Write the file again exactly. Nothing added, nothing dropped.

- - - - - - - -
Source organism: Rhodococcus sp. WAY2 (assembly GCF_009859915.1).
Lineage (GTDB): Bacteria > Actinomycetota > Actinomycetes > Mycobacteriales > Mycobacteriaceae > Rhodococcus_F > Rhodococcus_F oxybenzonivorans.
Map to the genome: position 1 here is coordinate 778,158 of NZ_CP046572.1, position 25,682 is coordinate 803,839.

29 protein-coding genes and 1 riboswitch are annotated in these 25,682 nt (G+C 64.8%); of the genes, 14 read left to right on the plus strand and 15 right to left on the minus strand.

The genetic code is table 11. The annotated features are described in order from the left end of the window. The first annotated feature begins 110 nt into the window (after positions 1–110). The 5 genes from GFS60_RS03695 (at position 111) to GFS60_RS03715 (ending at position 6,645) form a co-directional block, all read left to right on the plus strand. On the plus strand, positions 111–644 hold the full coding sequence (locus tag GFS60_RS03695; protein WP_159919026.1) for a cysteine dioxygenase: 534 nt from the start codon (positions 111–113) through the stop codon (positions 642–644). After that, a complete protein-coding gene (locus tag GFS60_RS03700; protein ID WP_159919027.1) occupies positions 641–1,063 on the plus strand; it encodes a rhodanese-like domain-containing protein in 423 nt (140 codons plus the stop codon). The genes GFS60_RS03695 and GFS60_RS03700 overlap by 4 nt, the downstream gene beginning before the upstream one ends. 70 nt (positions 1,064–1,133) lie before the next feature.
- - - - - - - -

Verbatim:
Source organism: Rhodococcus sp. WAY2 (assembly GCF_009859915.1).
Lineage (GTDB): Bacteria > Actinomycetota > Actinomycetes > Mycobacteriales > Mycobacteriaceae > Rhodococcus_F > Rhodococcus_F oxybenzonivorans.
Map to the genome: position 1 here is coordinate 778,158 of NZ_CP046572.1, position 25,682 is coordinate 803,839.

29 protein-coding genes and 1 riboswitch are annotated in these 25,682 nt (G+C 64.8%); of the genes, 14 read left to right on the plus strand and 15 right to left on the minus strand.

The genetic code is table 11. The annotated features are described in order from the left end of the window. The first annotated feature begins 110 nt into the window (after positions 1–110). The 5 genes from GFS60_RS03695 (at position 111) to GFS60_RS03715 (ending at position 6,645) form a co-directional block, all read left to right on the plus strand. On the plus strand, positions 111–644 hold the full coding sequence (locus tag GFS60_RS03695; protein WP_159919026.1) for a cysteine dioxygenase: 534 nt from the start codon (positions 111–113) through the stop codon (positions 642–644). After that, a complete protein-coding gene (locus tag GFS60_RS03700; protein ID WP_159919027.1) occupies positions 641–1,063 on the plus strand; it encodes a rhodanese-like domain-containing protein in 423 nt (140 codons plus the stop codon). The genes GFS60_RS03695 and GFS60_RS03700 overlap by 4 nt, the downstream gene beginning before the upstream one ends. 70 nt (positions 1,064–1,133) lie before the next feature.